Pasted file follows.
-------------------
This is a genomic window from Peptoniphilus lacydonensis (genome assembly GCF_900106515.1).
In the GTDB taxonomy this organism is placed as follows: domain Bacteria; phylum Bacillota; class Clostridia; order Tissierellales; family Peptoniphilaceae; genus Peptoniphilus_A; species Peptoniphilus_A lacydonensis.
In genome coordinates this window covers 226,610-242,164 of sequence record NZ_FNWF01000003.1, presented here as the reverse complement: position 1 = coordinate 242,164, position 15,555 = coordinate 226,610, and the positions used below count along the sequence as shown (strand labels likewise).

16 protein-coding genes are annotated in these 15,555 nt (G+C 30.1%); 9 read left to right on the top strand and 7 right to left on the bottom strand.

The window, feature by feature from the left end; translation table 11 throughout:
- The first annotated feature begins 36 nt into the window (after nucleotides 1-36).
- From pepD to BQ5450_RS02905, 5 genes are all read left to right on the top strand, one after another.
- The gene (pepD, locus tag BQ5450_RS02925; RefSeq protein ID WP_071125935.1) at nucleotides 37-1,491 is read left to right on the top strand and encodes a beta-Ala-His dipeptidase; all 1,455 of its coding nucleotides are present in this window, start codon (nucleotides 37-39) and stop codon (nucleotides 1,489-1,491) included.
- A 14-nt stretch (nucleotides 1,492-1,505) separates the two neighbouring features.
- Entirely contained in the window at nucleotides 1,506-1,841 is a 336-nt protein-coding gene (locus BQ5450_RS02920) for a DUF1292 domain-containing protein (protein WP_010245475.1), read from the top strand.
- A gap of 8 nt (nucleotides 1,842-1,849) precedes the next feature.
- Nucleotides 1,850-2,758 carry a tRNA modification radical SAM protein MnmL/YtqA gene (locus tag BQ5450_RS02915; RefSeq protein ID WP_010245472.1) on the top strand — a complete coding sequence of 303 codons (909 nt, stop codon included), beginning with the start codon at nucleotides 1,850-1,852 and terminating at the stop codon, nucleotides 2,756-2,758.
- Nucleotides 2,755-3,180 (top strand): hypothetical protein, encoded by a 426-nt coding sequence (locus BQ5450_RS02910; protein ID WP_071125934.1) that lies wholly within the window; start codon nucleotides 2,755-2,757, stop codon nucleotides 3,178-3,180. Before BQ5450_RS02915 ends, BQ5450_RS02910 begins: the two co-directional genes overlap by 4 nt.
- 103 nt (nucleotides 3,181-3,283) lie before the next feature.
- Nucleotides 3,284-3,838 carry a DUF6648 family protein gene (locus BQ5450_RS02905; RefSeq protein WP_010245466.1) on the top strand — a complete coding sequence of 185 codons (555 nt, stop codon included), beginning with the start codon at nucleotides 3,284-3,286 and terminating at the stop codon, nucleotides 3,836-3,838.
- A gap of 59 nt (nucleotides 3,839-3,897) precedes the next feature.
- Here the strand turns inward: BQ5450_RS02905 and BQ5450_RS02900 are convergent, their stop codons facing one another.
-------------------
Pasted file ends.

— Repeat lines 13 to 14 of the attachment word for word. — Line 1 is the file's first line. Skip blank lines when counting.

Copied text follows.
- Nucleotides 2,755-3,180 (top strand): hypothetical protein, encoded by a 426-nt coding sequence (locus BQ5450_RS02910; protein ID WP_071125934.1) that lies wholly within the window; start codon nucleotides 2,755-2,757, stop codon nucleotides 3,178-3,180. Before BQ5450_RS02915 ends, BQ5450_RS02910 begins: the two co-directional genes overlap by 4 nt.
- 103 nt (nucleotides 3,181-3,283) lie before the next feature.